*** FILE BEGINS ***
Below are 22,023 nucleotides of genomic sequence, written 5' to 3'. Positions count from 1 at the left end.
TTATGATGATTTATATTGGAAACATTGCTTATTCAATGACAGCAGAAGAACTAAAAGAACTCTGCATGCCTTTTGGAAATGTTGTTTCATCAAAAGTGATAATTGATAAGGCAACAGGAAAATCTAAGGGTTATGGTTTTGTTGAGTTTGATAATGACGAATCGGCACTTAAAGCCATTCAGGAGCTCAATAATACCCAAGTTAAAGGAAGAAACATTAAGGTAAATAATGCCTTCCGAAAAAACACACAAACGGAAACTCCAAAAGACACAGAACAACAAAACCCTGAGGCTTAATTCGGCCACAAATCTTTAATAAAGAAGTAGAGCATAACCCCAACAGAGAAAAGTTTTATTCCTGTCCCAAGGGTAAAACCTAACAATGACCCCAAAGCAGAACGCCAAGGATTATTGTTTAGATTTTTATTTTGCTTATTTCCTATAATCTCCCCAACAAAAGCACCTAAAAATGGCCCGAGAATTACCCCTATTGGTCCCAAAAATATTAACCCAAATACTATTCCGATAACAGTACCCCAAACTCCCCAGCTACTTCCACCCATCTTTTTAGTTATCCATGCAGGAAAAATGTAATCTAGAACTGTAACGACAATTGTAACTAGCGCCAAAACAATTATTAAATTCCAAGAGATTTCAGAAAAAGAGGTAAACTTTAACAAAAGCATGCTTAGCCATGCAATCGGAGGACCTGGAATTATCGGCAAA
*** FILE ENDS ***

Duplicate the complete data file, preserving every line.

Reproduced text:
Below are 22,023 nucleotides of genomic sequence, written 5' to 3'. Positions count from 1 at the left end.
TTATGATGATTTATATTGGAAACATTGCTTATTCAATGACAGCAGAAGAACTAAAAGAACTCTGCATGCCTTTTGGAAATGTTGTTTCATCAAAAGTGATAATTGATAAGGCAACAGGAAAATCTAAGGGTTATGGTTTTGTTGAGTTTGATAATGACGAATCGGCACTTAAAGCCATTCAGGAGCTCAATAATACCCAAGTTAAAGGAAGAAACATTAAGGTAAATAATGCCTTCCGAAAAAACACACAAACGGAAACTCCAAAAGACACAGAACAACAAAACCCTGAGGCTTAATTCGGCCACAAATCTTTAATAAAGAAGTAGAGCATAACCCCAACAGAGAAAAGTTTTATTCCTGTCCCAAGGGTAAAACCTAACAATGACCCCAAAGCAGAACGCCAAGGATTATTGTTTAGATTTTTATTTTGCTTATTTCCTATAATCTCCCCAACAAAAGCACCTAAAAATGGCCCGAGAATTACCCCTATTGGTCCCAAAAATATTAACCCAAATACTATTCCGATAACAGTACCCCAAACTCCCCAGCTACTTCCACCCATCTTTTTAGTTATCCATGCAGGAAAAATGTAATCTAGAACTGTAACGACAATTGTAACTAGCGCCAAAACAATTATTAAATTCCAAGAGATTTCAGAAAAAGAGGTAAACTTTAACAAAAGCATGCTTAGCCATGCAATCGGAGGACCTGGAATTATCGGCAAA